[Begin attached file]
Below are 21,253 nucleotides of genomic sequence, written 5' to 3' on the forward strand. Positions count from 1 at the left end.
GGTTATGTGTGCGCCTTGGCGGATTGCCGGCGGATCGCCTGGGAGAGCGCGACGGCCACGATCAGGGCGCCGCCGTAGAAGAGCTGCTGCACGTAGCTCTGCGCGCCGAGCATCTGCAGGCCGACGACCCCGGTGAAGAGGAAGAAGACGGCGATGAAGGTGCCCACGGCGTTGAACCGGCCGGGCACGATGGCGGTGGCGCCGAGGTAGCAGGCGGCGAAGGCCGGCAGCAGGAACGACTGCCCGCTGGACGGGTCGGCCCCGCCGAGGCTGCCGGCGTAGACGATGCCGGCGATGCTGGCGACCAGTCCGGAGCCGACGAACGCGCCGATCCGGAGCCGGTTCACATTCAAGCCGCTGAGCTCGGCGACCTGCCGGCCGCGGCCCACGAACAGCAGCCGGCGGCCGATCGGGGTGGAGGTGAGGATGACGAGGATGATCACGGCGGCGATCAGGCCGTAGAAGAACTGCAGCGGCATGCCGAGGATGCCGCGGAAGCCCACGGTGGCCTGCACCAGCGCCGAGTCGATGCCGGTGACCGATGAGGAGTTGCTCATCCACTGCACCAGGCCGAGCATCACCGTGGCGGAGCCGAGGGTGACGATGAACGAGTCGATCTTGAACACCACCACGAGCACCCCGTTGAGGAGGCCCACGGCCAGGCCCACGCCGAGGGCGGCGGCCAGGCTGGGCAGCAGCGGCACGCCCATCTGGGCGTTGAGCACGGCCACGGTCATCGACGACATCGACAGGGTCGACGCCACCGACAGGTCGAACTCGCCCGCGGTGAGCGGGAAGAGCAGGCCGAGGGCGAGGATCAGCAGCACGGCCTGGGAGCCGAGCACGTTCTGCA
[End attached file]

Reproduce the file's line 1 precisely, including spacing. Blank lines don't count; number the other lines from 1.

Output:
Below are 21,253 nucleotides of genomic sequence, written 5' to 3' on the forward strand. Positions count from 1 at the left end.